It is no secret that I dream about painting furniture in my sleep. I’m weird like that. (Well that is only one of a gaggle of reasons, there’s not enough time to discuss all of them.)
So, when it was announced that Annie Sloan the furniture painting and Chalk Paint® inventing Queen was releasing two new waxes, a Black and a White, I immediately began salivating at the thought of getting back to the studio and painting (and waxing) something….ANYTHING!
It has been a crazy season of events here at Eco Chic and we’ve had the waxes for a few weeks now, and finally this week I got the chance to try my Karate Kid moves on them.
For those of you who don’t understand this reference, because you weren’t even born yet when this movie came out, …I can’t help you. You missed all the good movies…and don’t even get me started on Top Gun.
Well now I’m distracted thinking about that volleyball scene. YOWZERS! Is it HOT in here? Or is it just 41 year old me?
Ok, back to waxing…right.
You are going to love these new wax colors. The two options before were Clear and Dark, which is a rich brown. While both of them are gorgeous, I was looking for a wax that was a cool tone to use when working in rooms with grays and blues. Well let me tell you! This new Black wax is so delicious.
I recently tried it over the color Napoleonic Blue and fell completely in L.O.V.E. The depth of the color and the richness it brings out is really stunning.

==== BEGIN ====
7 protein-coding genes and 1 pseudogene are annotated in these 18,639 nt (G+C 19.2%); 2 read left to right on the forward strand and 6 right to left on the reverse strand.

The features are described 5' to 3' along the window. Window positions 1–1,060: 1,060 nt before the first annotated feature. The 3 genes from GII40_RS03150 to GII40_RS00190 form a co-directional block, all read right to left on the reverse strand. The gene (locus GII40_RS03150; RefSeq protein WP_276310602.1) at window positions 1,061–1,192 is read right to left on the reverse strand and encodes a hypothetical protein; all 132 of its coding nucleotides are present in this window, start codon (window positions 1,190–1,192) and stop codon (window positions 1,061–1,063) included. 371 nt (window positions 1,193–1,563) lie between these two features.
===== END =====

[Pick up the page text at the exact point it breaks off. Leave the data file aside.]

NOTE: I mix the Black Wax with the Clear Wax to knock back the intensity a bit. The sample board in the lower photo is waxed with a ratio of 5:1 (Clear and Black). The Black is strong and used by itself will overpower the paint color. Once I’ve waxed with the mixture I then go back and apply full strength black wax to detailing using a small kids paint brush, and wipe away excess.
I created a quick sample board for the store and as you can see here the White Wax too looks great over Napoleonic Blue but just in a different way. It lightens and creates interest when applied over dark colors.
The White Wax is subtle and can be used full strength, I find no need to knock back the intensity with clear wax. But I did go back with more White Wax and apply with a small brush to the detailing, to bring out the lines of the piece.
Now let’s take a look at Black Wax over the color Pure White.
WHAT!? Black over Pure WHITE?!! Are you crazy Maria…, well yes, but that isn’t the point.
Because…LOOK! It is gorgeous!
Here is what I did. I applied two coats of Pure White Chalk Paint®, let dry, and then applied a single coat of Clear Wax. While the Clear Wax was still wet, I took Black Wax full strength, using a small paint brush and applied to detailing. Then I wiped back the excess with a rag, leaving black wax in the grooves and then gently blended the excess black wax over the remainder of the piece.
Because I applied the Clear Wax first I was able to control how much of the Black Wax grabbed onto the paint and wipe away where I had more than I wished for.
What resulted, is a very distinct finish with so much character and class wrapped into one, I can hardly stand it.
Now, the wipe strip down the middle is the unwaxed paint, and the left hand side is actually the White Wax over the dried paint. I know it seems weird that the middle is whiter than the left side since we placed White Wax over the paint, but what you are seeing is the fact that while wax is still wet it can sometimes make the paint a bit translucent and the bottom color shows through. I was so anxious to take the photo I didn’t let any of the waxes dry.
Let’s take a look at some examples from Annie Sloan herself.
Above you can see Clear vs White Wax over colors and below you see the difference of Black, Brown and Clear over various colors.
With 32 Chalk Paint® colors, the hundreds, maybe thousands, of mixing options and now FOUR different wax colors. You can just paint until you are all hot and sweaty just like those volleyball players in Top Gun.